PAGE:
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By Denise Chow

If earthlings ever make contact with intelligent space aliens, will we be able to understand them? We use a language of spoken and written words, of course, but aliens might use numbers, shapes, tones or something beyond our imagining. Will we know how to respond to them — and what to say?

That’s where Sheri Wells-Jensen comes in. A linguist at Bowling Green State University in Ohio, Wells-Jensen is also a leader in an emerging field that some call alien linguistics — though she’s quick to point out that the term is a bit premature since “we have no alien languages.” Not yet anyway.

Recently, MACH’s Denise Chow spoke with Jensen about what it would take for us to be able to communicate effectively with extraterrestrials and whether the 2016 film “Arrival” offers an accurate portrayal of an alien encounter. The interview has been edited for clarity and brevity.

MACH: The idea of making contact with aliens is a mainstay of science fiction. But when did it become clear among linguists and other experts that we should think seriously about how we might communicate with extraterrestrials?

Jensen: We used to sort of gaze up into the sky and go, "Oh, stars. They're lovely. Wouldn't it be nice if someone were looking back at us and hoping that we're here." But now we know there are planets, and now we know there are habitable planets. You could point to a specific star and say: "That star there has a habitable planet. Is there anyone living there?" That makes a huge emotional difference. If you can point to a place and ask, "Is there intelligence living in that place?" It's a whole different question than "I wonder if this could possibly, maybe, somehow, imaginably be true?"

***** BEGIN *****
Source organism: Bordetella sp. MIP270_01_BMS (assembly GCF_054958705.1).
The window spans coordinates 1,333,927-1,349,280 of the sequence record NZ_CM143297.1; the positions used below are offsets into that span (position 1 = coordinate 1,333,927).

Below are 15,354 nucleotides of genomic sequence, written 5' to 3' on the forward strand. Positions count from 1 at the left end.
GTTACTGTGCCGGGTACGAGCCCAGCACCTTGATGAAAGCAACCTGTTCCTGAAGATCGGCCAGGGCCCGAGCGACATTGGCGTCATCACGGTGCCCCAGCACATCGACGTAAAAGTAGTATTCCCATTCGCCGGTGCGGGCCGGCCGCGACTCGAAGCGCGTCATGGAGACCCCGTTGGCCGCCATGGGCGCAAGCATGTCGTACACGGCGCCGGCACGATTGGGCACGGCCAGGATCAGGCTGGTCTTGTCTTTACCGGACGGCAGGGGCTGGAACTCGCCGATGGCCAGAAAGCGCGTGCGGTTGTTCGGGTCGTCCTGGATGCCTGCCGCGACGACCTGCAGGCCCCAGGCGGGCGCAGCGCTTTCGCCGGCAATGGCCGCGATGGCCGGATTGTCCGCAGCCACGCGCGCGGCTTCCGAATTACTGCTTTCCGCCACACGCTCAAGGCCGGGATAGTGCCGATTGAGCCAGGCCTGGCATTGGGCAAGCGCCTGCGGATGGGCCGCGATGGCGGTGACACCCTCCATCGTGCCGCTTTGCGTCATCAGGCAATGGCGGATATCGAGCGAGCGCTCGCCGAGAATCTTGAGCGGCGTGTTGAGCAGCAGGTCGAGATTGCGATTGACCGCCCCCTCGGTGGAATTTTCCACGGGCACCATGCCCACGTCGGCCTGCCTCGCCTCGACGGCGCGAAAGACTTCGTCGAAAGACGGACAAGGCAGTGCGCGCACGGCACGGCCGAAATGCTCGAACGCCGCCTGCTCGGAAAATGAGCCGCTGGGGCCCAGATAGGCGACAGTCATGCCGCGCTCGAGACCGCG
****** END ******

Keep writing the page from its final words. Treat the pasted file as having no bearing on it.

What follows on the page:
What exactly is alien linguistics?

It is the discipline of getting ready. If something marvelous is going to happen, and you have the idea that the marvelous thing is afoot, you can just sit back and think, “We'll get a call, we'll get a message, it'll be fantastic.” Or you could lay some groundwork.

What we're doing now is kind of taking our responsibility as scientists seriously, and doing some of the preparatory work that we are capable of doing now — which isn't a lot, but there are things we can do to get ready. Our responsibility is to make intellectual, emotional, ethical, spiritual preparations for what's to come.

Let me ask you an even more basic question: What is language?

I think the answer is a resounding "um." We don't really know. We don't know where it came from. We experience language, we use it every day, and I continue to think about it. I can tell you about its relative complexity as compared to other forms of communication from other species on Earth. I can tell you things about what language does. But the definition of language is a social object, not a scientific object.

Image: Sheri Wells-Jensen
Sheri Wells-Jensen is an associate professor of linguistics at Bowling Green State University and a leader in the emerging field of "alien linguistics."Claire Wells-Jensen